When it comes to pet turtles, red eared sliders are by far the most popular. Red eared sliders are very resilient, and most can live up to 20 years in a tank. While red eared slider babies can be as small as one inch and fit in the palm of your hand, an adult red eared slider can reach a length of up to 12 inches long. Check out this wild transformation of my first red eared slider.
Baby Red Eared Slider vs Adult Red Eared Slider
Here is a picture of my red eared slider Arnold on the first day I got him, and here is what he looks like at 12 years old.
If you have read my other article on caring for a red eared slider, you saw that red eared sliders spend around 75% of their life underwater. Red eared sliders love the water so much that some of them that live in colder environments hibernate underwater for the winter. Red eared sliders love the water because it is natural for them. It regulates their body temperature, and also helps them swallow and digest their food. I am frequently asked can turtles breathe underwater? The quick answer is no, which means turtles must come up to the surface of the water to get air.
How long can red eared sliders hold their breath?
On average, red eared sliders can hold their breath for up to 30-35 minutes. The amount of time they can hold their breath does depend on the temperature of the water. Red eared sliders can hold their breath a lot longer in cold water because their body requires less oxygen.
That being said, most red eared sliders won’t spend that amount of time underwater without coming up for a breath. Red eared sliders usually spend around 5-7 minutes underwater before coming up for a breath.
While red eared sliders can drown, it is very rare, especially if the turtle is living in a tank. The only way this can happen is if something shifts or falls in your tank and somehow blocks your red eared slider’s access to reach the top of the water. Check out this article if you are wondering can turtles drown?
How do red eared sliders breathe?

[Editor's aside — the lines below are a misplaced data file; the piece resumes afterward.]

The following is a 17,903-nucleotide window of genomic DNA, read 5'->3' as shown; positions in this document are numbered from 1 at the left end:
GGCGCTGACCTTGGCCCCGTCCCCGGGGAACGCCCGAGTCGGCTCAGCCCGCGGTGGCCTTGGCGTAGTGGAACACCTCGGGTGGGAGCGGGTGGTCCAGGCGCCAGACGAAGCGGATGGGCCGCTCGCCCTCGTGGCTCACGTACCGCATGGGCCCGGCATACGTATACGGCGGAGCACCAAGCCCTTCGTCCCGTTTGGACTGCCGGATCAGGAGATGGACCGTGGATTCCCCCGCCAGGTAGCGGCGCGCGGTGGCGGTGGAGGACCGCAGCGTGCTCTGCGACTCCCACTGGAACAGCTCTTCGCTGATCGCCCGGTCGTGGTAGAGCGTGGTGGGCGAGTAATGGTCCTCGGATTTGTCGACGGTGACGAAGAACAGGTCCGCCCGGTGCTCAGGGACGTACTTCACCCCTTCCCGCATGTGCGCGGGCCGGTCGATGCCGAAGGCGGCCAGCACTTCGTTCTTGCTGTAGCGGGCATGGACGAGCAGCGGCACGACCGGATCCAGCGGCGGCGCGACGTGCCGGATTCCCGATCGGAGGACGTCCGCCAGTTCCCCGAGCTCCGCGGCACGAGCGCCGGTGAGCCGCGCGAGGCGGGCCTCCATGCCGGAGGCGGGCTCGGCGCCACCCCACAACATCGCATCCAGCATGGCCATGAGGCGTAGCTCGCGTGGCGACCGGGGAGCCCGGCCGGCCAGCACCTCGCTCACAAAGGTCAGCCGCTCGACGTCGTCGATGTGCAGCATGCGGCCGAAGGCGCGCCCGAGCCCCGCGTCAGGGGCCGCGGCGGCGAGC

Red eared sliders primarily breathe through their lungs, which extracts oxygen from the air (just like humans). This is in contrast to fish and other aquatic animals that have gills and are able to extract oxygen from the water with their gills. However, I did state that they “primarily” breathe through their lungs. The only exception is when red eared sliders brumate.
Do red eared sliders hibernate?
Red eared sliders that live in a cold weather environment undergo a process in the winter called brumation, which is pretty similar to hibernation. During this period, the red eared slider usually goes and rests at the bottom of the river or pond. The turtle enters a sleep like state, but still drinks water and might move a little. While a red eared slider is brumating, their heart rate and blood pressure significantly decreases. This means that their heart needs a lot less oxygen than usual. This is where the crazy part comes in.
While a red eared slider is brumating, they are able to extract oxygen from the water through their blood vessels on their scales. While they don’t extract much oxygen, it is enough to keep the turtle alive and breathing. These blood vessels intake only around 10% of the amount of oxygen that a fish’s gill intakes from the water.
What turtle can hold their breath for the longest?
By definition, turtles are semi-aquatic animals. This means that although they spend a lot of time in the water, they still need to come on land, or at least come up to the water surface in order to breath. Since they spend so much time under water and swimming to the top, turtles are great swimmers. As you would expect, sea turtles have adapted to living in the sea and can hold their breath a lot longer than turtles that primarily live in ponds and rivers.
Loggerhead sea turtles can hold their breath for the longest. They can hold their breath for up to 10 hours. For comparison, the world record for the human who held their breath underwater for the longest is 11 minutes and 54 seconds.
Which turtle can hold its breath for the shortest amount of time
A Sulcata tortoise can only hold its breath for 2 minutes. This makes it the shortest time out of all turtles/tortoises.